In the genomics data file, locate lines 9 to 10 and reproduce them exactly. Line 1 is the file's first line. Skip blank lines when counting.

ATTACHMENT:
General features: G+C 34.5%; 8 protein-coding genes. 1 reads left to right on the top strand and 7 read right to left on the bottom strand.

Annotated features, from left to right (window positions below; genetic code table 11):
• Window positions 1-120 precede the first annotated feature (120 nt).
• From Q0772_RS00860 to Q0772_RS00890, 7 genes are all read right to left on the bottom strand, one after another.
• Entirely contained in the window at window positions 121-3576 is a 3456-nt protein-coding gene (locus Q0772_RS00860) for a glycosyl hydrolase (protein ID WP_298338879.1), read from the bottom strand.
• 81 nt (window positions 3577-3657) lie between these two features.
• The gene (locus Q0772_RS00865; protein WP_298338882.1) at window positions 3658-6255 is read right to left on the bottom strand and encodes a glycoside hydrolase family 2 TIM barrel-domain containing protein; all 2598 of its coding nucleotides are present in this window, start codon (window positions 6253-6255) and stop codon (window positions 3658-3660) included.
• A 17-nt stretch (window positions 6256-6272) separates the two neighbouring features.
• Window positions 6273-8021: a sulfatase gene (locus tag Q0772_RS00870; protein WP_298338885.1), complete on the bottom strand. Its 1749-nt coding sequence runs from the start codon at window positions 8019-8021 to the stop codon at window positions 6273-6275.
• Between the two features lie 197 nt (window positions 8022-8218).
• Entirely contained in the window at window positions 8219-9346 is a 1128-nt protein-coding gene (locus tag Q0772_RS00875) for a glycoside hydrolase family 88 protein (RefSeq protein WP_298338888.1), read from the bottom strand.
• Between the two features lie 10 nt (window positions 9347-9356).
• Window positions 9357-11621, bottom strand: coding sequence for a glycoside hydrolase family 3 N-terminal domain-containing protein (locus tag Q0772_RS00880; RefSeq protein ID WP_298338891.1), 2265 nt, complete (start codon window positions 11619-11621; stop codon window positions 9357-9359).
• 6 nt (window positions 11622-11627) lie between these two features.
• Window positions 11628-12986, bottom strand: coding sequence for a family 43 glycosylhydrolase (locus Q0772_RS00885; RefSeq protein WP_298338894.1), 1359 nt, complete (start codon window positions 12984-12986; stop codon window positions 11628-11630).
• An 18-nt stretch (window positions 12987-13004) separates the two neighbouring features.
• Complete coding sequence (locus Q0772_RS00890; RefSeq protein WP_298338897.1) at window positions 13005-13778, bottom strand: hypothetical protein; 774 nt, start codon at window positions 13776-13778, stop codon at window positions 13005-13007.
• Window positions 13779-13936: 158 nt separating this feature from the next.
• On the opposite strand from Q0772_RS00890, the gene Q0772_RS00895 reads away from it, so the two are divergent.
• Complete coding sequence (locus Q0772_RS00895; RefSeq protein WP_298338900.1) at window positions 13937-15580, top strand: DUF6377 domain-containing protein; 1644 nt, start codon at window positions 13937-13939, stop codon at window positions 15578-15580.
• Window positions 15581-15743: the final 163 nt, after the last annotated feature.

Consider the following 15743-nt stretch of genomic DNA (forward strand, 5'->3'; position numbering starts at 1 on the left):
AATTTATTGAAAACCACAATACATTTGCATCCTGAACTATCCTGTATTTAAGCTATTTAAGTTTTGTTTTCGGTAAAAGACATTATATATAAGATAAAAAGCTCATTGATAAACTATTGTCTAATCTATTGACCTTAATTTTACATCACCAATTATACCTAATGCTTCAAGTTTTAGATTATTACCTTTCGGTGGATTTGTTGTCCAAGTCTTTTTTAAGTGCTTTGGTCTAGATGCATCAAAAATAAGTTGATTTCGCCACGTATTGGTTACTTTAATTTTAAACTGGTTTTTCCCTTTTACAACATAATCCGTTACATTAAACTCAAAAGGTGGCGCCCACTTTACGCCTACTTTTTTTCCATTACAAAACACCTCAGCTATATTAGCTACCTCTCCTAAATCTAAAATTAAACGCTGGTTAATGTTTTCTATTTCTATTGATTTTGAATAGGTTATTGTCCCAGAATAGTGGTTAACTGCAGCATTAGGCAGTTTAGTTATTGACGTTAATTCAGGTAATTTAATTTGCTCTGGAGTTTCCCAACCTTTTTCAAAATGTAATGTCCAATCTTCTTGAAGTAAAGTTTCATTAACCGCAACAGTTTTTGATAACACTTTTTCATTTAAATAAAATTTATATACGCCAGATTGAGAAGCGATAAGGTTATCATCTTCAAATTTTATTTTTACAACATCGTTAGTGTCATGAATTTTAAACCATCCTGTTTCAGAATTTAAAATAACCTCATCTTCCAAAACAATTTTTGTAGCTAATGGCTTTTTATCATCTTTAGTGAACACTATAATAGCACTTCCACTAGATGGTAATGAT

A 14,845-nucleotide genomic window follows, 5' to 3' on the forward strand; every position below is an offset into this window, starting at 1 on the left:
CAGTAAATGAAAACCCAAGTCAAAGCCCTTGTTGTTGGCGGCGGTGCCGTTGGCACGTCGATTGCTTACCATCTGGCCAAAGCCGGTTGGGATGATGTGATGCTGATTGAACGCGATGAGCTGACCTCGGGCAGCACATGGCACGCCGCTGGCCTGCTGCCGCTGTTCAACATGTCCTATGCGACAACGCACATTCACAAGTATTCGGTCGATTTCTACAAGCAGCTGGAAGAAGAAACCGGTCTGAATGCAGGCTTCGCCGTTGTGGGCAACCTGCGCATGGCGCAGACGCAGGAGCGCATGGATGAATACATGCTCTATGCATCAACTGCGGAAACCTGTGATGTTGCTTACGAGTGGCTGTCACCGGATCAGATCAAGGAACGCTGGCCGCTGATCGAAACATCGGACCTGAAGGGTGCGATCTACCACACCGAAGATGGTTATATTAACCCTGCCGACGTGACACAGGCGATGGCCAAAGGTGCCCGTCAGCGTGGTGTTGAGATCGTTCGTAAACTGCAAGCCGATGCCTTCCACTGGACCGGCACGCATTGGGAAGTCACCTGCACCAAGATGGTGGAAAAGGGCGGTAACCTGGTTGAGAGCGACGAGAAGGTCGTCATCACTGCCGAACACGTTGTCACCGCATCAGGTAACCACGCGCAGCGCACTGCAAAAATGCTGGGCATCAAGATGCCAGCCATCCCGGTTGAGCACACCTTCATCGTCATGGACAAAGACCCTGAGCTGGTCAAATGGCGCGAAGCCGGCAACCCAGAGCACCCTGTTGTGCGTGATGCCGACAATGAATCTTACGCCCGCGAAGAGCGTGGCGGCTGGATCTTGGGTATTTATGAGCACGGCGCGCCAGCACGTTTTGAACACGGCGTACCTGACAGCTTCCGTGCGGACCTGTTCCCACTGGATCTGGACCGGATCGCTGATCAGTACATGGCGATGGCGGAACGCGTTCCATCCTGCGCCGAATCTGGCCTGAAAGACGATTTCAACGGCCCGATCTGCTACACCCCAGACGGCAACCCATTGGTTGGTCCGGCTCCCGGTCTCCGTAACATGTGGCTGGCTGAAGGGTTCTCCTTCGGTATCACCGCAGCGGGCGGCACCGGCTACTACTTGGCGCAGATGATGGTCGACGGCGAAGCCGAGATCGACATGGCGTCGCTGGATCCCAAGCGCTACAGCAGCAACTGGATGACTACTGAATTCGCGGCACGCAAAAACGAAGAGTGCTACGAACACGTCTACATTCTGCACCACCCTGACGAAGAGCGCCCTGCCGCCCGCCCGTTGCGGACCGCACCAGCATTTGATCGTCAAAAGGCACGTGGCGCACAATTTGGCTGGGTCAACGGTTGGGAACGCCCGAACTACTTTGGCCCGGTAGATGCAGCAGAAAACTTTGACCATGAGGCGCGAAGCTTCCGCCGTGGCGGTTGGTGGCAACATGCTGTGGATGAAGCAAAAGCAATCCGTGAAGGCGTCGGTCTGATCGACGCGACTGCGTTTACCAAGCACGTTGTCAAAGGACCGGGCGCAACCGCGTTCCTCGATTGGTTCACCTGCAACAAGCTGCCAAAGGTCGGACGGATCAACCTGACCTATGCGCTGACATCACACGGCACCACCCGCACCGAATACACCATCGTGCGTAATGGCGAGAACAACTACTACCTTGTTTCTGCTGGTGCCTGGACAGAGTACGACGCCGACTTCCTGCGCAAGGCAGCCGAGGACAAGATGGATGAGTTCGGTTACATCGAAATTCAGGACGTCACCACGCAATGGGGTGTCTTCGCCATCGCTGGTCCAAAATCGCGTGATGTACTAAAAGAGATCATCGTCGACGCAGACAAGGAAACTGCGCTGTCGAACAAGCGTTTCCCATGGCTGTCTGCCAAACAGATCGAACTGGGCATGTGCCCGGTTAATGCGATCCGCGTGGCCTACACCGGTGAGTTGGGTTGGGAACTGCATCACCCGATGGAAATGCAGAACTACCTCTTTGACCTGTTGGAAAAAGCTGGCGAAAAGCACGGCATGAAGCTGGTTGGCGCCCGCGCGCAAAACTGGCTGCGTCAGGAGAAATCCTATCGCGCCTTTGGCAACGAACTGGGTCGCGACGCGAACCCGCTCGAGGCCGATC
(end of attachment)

• Window positions 6273-8021: a sulfatase gene (locus tag Q0772_RS00870; protein WP_298338885.1), complete on the bottom strand. Its 1749-nt coding sequence runs from the start codon at window positions 8019-8021 to the stop codon at window positions 6273-6275.
• Between the two features lie 197 nt (window positions 8022-8218).